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When polls close on March 10 — and when we might get results

The first polling places close at 8 pm ET; in Washington state, ballots must be deposited by 11 pm ET.

Former Vice President Joe Biden onstage at a campaign rally in Kansas City, Missouri, on March 7, 2020.
Kyle Rivas/Getty Images

The slate of primary contests scheduled for this Tuesday, March 10, isn’t quite as extensive as last week’s Super Tuesday extravaganza, but it could still have a big impact on the Democratic presidential race. Six states — Idaho, Michigan, Mississippi, Missouri, North Dakota, and Washington — will vote, and there’s a total of 352 delegates up for grabs.

Voters in those states will have a much-reduced Democratic field to weigh in on: Only three candidates are still in the race, and of those, only former Vice President Joe Biden and Sen. Bernie Sanders have a real shot at the Democratic nomination for president. (At this point, Rep. Tulsi Gabbard is kind of just hanging out.)

Here are the poll closing times, in Eastern time and local, listed alphabetically by state:

  • Idaho: 11 pm ET, 8/9 pm local
  • Michigan: 8/9 pm ET, 8 pm local (multiple time zones)
  • Mississippi: 8 pm ET, 7 pm local
  • Missouri: 8 pm ET, 7 pm local
  • North Dakota: 8 pm ET, 7 pm local (North Dakota’s caucuses function more like a primary)
  • Washington: 11 pm ET, 8 pm local (Washington is a mail-in only state; ballots must be deposited by 8 pm local time)

Some states, such as Mississippi, where Biden holds a substantial lead, could be called right as polls close at 8 pm on Tuesday; other states with more competitive primaries could take longer.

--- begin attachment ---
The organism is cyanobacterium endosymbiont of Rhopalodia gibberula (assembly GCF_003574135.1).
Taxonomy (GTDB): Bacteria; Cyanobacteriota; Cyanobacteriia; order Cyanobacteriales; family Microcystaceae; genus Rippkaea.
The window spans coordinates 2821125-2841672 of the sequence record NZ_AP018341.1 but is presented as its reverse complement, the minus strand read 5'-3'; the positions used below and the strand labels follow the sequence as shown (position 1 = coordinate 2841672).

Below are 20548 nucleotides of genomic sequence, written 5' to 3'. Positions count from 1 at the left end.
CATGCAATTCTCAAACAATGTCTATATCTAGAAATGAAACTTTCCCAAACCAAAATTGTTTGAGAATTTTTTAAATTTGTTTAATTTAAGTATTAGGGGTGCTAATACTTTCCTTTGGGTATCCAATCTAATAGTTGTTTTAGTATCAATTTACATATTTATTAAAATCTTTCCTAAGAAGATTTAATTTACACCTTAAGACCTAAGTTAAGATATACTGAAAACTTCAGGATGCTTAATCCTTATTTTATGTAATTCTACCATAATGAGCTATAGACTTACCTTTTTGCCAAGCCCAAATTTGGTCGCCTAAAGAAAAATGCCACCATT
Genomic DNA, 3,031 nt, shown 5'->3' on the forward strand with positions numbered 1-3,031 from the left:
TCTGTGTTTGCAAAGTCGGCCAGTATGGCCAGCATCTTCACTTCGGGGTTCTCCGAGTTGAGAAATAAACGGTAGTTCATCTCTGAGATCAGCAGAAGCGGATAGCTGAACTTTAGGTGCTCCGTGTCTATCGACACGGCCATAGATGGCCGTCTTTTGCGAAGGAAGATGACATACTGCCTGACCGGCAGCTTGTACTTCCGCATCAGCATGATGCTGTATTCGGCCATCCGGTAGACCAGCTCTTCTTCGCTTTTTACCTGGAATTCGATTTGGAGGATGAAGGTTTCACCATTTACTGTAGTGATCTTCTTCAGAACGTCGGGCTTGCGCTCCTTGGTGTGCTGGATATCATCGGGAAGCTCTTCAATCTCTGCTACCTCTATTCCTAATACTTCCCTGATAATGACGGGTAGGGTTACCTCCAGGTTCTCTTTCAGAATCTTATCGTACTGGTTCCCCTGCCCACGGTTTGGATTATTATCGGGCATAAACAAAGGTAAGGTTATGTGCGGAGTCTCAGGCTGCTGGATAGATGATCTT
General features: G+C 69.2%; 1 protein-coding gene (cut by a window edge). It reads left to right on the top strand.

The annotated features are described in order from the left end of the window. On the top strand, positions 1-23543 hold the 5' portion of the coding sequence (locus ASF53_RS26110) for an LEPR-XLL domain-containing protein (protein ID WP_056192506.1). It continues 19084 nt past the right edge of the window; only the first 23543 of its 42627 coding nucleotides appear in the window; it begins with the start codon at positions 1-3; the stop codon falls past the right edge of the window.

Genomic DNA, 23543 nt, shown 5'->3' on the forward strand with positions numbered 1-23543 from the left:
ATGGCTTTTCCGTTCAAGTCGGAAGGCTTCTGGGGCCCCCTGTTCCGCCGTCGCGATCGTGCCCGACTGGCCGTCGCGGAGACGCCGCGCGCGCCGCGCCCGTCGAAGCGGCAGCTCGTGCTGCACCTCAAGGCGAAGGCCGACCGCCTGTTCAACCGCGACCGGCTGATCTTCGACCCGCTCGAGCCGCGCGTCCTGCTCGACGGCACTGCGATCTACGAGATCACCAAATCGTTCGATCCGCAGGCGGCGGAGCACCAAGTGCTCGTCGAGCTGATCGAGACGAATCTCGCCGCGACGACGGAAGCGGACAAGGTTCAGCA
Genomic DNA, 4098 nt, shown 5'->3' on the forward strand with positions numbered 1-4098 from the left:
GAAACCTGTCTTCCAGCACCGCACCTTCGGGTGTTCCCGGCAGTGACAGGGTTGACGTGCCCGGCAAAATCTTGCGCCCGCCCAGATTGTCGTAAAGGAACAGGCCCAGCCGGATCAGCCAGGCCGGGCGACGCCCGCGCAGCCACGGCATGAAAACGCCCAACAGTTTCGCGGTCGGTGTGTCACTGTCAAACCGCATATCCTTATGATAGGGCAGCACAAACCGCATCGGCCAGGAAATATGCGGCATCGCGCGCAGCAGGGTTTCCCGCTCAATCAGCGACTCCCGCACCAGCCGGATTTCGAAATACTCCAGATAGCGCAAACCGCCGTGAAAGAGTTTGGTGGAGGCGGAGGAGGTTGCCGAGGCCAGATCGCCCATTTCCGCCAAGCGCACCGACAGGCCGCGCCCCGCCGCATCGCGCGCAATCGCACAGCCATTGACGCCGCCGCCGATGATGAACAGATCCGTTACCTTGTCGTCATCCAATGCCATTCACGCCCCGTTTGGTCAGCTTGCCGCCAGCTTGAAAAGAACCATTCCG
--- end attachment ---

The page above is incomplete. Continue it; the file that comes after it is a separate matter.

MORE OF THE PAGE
And while none of the states voting on Tuesday should take as long to report results as California, that doesn’t mean they’ll all be quick, either. Washington’s vote-by-mail system means that valid votes could still be coming in for days after the primary, and the North Dakota Democratic–Nonpartisan League Party (essential its Democratic Party) indicated on Monday that results might not be available until Wednesday.

Results from Michigan could also be delayed: More than 800,000 voters have submitted absentee ballots in the state, and counting those votes could take additional time.

Michigan is the state to watch

Of the six states scheduled to hold their contests on Tuesday, Michigan is positioned to be the most important. Not only does it have the most delegates on offer — 125, better than a third of the night’s total count — but it carries major symbolic importance.

In 2016, Michigan was the site of Sanders’s signature win: He came back from a massive deficit in the polls to beat the eventual Democratic nominee, former Secretary of State Hillary Clinton. If Biden can beat Sanders there — and the FiveThirtyEight polling average for Michigan indicates that he can — then it’s not just a narrative win for the former VP. The Vermont senator’s path to the nomination begins to close rapidly in the face of the rest of the primary calendar, with delegate-heavy, Biden-friendly states like Florida and Georgia still to come.

Sanders came back from a 30-point deficit in 2016, and he’s kept the race closer than that this time around, so it’s anyone’s guess how Michigan might shake out.

The New York Times also points out that the state will offer a preview of how candidates perform with what could be key demographic groups in the November election:

Midwestern powerhouses like Michigan will test the candidates’ appeal among suburbanites, African-Americans and working-class white voters. If the race is not decided on Super Tuesday, this could be a line of demarcation.

Looking beyond Michigan, Biden has the closet thing there is in politics to a sure win in the form of Mississippi — he leads Sanders there by more than 45 points in the FiveThirtyEight polling average.

Things look slightly less dire for Sanders in Missouri, but Biden is still up by more than 20 points. In Washington state, however, which Sanders won comfortably in 2016, it’s a truly close race: Biden leads by just over a point in the FiveThirtyEight polling average.

In any case, while Tuesday — and Michigan in particular — could prove to be an inflection point in the race, the primary doesn’t end there. The first two-candidate debate of the race is coming up on Sunday, March 15, and from there, the race is on to four more important states, including Florida, on March 17.